1. What’s your favorite part of your work?
My favorite part of my work is continuing the lineages that I was initiated into by my teachers. It never ceases to amaze me how applicable these teachings are to all individuals at any time.
2. Whats the least favorite part of your job?
I don’t view teaching yoga as my job. It is rather a sharing of the teachings and inspiring other people to find the light of their spirit. As I teach from this place, which is a very authentic and non-commercial approach, there is no good or bad. It is just an experience of sharing from my spirit.
3. What still excites you and keeps you engaged with teaching yoga?
It is always exciting to me to share with people how to experience “nothing.” This is the state of yoga: where there are no thoughts in one’s consciousness and one can reflect the intelligence that we’re born from.
4. If you didn’t teach yoga, what else would you do?
From my experience of being in samadhi, my visual intelligence became heightened and I took an interest in photography over 50 years ago. Photography is an expression of my yoga so if I were ever unable to teach I would continue expressing myself through that medium.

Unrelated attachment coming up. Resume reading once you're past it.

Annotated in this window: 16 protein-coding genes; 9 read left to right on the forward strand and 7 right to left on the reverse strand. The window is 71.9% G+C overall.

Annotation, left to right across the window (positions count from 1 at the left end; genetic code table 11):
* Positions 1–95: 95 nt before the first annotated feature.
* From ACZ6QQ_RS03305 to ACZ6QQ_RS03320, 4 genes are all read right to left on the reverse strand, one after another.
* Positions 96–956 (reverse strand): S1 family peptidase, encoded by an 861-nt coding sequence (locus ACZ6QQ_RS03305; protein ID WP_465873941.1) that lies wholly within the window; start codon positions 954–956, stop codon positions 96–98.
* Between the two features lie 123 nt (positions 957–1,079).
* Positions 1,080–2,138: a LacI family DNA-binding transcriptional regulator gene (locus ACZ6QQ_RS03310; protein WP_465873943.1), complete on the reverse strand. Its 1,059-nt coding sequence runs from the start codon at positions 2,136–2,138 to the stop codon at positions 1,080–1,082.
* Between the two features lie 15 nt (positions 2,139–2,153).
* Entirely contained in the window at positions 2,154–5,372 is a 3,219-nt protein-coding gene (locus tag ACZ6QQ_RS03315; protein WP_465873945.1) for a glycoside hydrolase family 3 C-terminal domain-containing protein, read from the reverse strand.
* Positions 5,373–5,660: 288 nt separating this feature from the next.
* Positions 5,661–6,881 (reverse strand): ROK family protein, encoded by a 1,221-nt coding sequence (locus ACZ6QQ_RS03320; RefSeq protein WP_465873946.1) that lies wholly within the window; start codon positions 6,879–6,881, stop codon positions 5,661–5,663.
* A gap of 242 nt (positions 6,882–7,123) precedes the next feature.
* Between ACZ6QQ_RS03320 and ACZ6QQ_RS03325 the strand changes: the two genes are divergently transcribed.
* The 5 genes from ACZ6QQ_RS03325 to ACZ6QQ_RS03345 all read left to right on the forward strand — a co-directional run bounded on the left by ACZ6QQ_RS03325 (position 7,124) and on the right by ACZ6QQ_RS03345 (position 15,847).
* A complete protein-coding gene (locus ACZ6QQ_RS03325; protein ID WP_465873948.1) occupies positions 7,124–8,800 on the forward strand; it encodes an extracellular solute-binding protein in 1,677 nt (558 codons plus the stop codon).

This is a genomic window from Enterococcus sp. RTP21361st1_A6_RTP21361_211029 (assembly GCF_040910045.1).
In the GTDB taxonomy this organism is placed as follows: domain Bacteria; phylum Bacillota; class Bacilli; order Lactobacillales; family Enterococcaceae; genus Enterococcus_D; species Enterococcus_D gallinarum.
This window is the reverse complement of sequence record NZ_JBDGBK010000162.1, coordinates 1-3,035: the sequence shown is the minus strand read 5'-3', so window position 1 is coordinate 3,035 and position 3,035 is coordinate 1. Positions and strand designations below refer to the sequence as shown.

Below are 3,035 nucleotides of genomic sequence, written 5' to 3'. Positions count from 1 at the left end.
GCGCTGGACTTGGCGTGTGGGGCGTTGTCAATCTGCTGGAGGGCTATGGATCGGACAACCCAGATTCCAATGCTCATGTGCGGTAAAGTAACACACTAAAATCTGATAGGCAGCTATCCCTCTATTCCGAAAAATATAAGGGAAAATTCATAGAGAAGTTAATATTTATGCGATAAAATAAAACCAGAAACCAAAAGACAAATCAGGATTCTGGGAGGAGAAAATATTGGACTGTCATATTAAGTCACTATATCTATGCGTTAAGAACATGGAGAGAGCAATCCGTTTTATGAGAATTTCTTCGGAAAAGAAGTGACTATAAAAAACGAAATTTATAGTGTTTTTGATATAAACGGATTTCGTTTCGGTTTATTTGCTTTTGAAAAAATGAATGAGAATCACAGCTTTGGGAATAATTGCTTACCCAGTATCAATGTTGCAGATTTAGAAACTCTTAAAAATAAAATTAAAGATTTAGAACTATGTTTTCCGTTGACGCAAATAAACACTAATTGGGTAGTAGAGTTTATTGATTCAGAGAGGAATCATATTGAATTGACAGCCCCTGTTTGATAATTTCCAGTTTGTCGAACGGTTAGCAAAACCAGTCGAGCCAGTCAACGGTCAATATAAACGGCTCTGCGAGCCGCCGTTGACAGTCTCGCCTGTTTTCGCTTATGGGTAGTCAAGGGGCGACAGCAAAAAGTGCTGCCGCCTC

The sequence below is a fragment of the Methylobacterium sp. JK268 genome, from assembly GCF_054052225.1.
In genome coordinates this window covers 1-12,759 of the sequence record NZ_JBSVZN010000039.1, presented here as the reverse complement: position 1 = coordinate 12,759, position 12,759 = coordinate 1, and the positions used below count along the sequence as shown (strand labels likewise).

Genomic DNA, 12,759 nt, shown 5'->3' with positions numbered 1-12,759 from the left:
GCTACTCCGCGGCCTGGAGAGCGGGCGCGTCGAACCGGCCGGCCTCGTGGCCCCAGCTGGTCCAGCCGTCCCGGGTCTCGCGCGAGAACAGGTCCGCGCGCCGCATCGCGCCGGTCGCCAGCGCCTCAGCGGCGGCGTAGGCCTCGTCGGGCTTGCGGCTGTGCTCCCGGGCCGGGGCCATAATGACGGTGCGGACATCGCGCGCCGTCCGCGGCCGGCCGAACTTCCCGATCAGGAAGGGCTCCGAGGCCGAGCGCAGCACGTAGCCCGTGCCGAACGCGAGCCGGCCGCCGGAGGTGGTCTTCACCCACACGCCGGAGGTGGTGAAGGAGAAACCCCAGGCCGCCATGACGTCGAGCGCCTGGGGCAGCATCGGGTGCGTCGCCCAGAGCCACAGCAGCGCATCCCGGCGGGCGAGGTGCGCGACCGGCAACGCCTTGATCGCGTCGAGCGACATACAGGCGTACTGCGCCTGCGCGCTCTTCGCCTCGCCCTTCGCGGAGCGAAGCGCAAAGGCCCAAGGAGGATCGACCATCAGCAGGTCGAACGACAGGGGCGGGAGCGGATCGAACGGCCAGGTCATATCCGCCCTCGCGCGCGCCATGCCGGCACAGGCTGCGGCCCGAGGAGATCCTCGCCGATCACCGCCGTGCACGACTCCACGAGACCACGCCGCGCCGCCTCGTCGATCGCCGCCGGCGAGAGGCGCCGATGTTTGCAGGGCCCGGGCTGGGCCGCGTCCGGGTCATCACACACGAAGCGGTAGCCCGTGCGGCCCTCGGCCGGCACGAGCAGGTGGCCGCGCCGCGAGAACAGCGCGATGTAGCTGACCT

5. What’s your finest advice for a newer teacher?
Consistency is the key to deprogramming the belief patterns, or “avidya” that inhibit us in all aspects of life, especially in sharing yoga. Practice daily: asana, pranayama, and meditation.
6. Evolutionary biology or God(s)?
Evolution was the intention (Sankalpa) of Brahman, which is the unbound intelligence that is often referred to as God. Therefore, evolutionary biology and God are not mutually exclusive. That unbound intelligence has given birth to the process of evolution, which is karma.